Are bosses liable for hurt feelings at work?

Are bosses liable for hurt feelings at work?

Are bosses liable for hurt feelings at work? It’s never been more important to create a positive work environment, with employers potentially now finding themselves liable for covering the mounting cost of employees’ work-related stress.

From next year, Ontario workers will be entitled to Workplace Safety and Insurance Board (WSIB) compensation for chronic or mental stress arising from their employment.

WSIB has historically denied work-related anxiety, depression and stress claims – and is currently facing a lawsuit over its rejection of a claim from a former Ottawa public servant who says ongoing workplace sexual harassment caused her mental stress.

Lawyer Asha Rampersad, of Bernardi Human Resource Law, says it’s been “very, very difficult to get damages” for such disabilities in the past, but that’s changing – and there’s an increasing recognition that employers may be liable to cover the insurance costs of such mental stress, arising from workplace bullying and harassment.

“They can expect that they’re going to get more claims for mental health issues, because stress is rampant in the workplace, harassment issues and so forth,” she told HRD.

“They can expect to face higher premiums because they might be getting more claims, because of the changes that are underway under the WSIB to recognize chronic mental health conditions that arise out of or in the course of that employment.”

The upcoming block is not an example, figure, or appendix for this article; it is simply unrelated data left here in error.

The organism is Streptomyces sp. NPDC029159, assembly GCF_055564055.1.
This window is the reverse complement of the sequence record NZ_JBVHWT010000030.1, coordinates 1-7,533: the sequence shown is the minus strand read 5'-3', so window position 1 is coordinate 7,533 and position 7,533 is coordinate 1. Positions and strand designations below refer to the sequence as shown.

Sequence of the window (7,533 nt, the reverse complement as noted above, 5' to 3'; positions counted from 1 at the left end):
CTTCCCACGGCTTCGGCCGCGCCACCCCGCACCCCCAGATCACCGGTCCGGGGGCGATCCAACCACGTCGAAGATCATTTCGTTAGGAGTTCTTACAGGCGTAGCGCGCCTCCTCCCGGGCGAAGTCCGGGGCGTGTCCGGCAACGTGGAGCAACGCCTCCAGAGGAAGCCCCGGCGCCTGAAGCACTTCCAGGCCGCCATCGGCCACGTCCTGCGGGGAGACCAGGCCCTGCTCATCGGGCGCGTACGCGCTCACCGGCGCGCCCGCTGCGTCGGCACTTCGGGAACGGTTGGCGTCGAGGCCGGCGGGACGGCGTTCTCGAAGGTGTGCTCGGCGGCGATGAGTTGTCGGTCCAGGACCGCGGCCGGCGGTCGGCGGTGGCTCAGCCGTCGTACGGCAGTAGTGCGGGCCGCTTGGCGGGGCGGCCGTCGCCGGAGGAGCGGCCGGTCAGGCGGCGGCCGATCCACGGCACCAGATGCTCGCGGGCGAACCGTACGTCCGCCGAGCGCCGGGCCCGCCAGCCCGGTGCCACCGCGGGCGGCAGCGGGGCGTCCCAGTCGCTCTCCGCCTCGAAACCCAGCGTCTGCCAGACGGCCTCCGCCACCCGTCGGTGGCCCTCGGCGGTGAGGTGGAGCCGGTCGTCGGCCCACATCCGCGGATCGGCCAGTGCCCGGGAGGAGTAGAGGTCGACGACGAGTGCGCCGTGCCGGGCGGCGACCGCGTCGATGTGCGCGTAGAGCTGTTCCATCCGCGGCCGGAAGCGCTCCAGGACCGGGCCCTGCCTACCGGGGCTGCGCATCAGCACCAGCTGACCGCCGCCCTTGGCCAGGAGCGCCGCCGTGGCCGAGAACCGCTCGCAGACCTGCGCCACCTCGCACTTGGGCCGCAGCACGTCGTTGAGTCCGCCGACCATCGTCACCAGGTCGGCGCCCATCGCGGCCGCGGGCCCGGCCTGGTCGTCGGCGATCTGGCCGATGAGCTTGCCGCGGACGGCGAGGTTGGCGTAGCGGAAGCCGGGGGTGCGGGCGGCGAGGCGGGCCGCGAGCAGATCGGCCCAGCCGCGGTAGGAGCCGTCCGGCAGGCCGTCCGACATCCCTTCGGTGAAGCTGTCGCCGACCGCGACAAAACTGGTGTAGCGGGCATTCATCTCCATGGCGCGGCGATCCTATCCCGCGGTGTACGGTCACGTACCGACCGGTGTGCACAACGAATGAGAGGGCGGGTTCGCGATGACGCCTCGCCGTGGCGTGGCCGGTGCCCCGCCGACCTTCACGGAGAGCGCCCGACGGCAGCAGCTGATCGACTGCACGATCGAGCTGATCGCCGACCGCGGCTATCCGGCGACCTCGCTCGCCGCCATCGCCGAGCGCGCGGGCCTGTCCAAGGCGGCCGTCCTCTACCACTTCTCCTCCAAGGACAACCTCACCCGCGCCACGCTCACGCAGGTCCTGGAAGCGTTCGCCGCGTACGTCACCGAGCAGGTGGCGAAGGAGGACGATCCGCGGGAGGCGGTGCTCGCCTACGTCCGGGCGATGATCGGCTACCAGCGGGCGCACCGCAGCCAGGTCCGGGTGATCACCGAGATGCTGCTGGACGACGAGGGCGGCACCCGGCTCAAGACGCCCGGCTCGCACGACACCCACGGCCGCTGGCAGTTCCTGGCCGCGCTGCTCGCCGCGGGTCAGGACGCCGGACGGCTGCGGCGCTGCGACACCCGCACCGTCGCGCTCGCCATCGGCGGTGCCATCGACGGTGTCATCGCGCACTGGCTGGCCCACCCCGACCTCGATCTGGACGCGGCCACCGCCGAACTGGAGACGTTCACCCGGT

It’s the first time the Ontario government has moved to regulate “the interpersonal relationships of employees in the workplace,” Rampersad says.

“That’s because there’s a lot of information and discussion taking place that bullying and a toxic working environment and a stressful working environment and harassment in the workplace cause huge absenteeism rates, a cost in terms of dollars.”

Employers can no longer afford to think of a positive work environment as a “fluffy concept” or a nice-to-have.

“It really is becoming more and more expected. If you don’t treat your employees respectfully, and they face a disability of some sort as a result of that conduct”, you could be liable, she warns.

Rampersad recommends employers work to increase employee engagement, train managers on how to interact with staff and deliver constructive criticism and feedback, and themselves become more knowledgeable on best practices in performance management.

“That’s going to assist in creating more positive workplaces.”

Related stories:
Do your staff need mental health training?
What can HR ask about mental health?

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